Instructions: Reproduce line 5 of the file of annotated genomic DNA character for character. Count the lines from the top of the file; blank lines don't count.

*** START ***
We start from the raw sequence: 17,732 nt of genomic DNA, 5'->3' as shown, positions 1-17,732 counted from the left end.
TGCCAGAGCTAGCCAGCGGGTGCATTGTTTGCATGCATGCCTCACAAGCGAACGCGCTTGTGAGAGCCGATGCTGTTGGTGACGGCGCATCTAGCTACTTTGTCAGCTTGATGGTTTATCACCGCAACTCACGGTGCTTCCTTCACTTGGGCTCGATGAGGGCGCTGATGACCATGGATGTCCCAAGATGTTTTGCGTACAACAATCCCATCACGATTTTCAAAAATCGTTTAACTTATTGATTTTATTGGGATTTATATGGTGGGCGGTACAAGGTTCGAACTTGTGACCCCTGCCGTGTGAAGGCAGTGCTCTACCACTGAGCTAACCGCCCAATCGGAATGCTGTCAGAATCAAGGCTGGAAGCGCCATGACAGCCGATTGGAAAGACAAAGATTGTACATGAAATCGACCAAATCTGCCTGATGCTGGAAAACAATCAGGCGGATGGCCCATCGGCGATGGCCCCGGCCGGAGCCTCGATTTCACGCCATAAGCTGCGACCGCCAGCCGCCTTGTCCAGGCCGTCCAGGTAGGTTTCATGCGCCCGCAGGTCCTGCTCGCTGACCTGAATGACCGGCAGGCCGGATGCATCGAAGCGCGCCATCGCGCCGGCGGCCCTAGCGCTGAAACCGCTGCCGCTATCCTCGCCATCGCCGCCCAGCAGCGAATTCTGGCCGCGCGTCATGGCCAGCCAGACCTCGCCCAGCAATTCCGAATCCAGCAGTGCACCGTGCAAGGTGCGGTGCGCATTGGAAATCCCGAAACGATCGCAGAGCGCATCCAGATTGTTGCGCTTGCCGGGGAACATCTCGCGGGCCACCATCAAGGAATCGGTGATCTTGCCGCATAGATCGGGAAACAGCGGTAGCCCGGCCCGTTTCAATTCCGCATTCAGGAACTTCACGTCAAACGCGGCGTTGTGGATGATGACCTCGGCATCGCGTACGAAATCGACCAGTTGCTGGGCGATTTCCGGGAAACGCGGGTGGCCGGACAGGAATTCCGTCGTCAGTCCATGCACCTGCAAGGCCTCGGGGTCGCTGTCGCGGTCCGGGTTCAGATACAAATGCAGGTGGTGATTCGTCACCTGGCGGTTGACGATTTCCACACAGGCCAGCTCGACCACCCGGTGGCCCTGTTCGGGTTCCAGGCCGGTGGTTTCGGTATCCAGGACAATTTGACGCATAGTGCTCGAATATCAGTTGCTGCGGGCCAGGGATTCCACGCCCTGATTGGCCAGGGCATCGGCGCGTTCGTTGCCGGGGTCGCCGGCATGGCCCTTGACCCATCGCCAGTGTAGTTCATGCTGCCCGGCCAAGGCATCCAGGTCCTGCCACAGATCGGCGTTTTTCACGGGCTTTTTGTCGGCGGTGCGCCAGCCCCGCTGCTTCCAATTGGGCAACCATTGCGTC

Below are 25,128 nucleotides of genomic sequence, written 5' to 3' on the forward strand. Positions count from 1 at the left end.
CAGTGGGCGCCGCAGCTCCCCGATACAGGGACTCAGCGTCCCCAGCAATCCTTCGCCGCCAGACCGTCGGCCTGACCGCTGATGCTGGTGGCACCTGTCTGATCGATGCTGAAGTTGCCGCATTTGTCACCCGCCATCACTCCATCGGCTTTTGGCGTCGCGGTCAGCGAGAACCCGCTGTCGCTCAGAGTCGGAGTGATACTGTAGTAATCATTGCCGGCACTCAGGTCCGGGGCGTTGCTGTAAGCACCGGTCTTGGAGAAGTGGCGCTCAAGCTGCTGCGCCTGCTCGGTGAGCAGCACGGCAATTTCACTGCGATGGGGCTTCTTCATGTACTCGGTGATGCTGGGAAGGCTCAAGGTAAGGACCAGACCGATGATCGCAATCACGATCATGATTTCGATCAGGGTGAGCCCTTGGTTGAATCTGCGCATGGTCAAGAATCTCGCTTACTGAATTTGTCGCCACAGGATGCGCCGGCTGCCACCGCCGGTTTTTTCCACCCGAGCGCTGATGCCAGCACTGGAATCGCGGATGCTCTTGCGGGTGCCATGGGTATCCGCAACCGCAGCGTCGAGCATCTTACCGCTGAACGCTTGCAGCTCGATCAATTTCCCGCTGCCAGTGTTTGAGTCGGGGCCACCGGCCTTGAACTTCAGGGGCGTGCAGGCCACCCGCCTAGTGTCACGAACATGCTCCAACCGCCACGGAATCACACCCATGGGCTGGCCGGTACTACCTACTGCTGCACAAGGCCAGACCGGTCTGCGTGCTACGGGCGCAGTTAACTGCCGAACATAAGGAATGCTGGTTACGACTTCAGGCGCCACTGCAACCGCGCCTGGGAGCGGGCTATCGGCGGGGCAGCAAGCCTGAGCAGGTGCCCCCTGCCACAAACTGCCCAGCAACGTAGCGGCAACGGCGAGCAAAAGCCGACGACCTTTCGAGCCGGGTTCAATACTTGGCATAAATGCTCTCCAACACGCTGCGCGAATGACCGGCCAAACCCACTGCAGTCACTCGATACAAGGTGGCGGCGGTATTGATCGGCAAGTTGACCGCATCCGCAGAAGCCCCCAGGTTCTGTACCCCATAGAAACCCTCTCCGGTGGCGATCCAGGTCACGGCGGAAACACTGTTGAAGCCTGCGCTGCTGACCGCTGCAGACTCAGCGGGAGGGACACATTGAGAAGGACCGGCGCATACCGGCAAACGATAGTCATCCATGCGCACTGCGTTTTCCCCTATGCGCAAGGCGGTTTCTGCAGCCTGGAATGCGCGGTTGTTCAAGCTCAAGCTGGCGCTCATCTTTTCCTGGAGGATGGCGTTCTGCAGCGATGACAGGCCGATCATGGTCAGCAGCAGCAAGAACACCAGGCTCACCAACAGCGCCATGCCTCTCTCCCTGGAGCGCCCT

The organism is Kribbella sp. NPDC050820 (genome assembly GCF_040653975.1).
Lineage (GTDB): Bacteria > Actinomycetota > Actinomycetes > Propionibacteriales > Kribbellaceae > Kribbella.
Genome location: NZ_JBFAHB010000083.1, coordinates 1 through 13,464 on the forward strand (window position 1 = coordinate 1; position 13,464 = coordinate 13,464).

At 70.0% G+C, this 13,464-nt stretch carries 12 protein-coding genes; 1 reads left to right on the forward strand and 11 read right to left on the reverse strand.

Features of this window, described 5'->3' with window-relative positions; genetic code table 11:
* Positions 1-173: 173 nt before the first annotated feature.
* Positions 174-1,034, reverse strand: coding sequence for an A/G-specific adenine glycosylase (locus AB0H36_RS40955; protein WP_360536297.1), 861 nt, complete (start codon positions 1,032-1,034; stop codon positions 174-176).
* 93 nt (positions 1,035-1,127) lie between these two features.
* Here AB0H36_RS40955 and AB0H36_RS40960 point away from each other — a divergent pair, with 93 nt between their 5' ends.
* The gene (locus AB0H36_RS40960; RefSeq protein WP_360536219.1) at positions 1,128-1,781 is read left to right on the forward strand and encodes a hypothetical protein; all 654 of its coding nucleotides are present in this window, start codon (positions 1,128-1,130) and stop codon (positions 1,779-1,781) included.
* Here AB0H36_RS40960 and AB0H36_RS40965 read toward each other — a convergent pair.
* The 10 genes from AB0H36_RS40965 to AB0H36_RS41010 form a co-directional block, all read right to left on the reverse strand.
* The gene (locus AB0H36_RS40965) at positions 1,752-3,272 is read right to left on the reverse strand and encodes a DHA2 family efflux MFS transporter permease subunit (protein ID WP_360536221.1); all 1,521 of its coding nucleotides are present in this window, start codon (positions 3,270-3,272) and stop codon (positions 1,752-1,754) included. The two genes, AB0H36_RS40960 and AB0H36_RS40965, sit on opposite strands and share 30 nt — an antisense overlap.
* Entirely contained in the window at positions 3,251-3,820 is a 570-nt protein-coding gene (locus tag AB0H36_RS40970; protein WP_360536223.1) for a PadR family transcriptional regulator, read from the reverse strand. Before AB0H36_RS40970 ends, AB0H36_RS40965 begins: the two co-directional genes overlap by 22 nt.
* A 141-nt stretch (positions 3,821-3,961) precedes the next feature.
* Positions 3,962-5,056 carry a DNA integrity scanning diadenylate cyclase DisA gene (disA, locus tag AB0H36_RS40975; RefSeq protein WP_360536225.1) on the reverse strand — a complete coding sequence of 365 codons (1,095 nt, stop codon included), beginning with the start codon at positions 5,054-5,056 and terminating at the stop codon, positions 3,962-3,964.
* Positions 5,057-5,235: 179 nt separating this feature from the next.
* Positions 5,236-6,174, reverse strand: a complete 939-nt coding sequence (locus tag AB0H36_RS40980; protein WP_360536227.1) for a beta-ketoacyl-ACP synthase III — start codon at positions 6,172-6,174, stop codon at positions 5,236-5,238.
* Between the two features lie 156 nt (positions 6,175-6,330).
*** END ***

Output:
The organism is Kribbella sp. NPDC050820 (genome assembly GCF_040653975.1).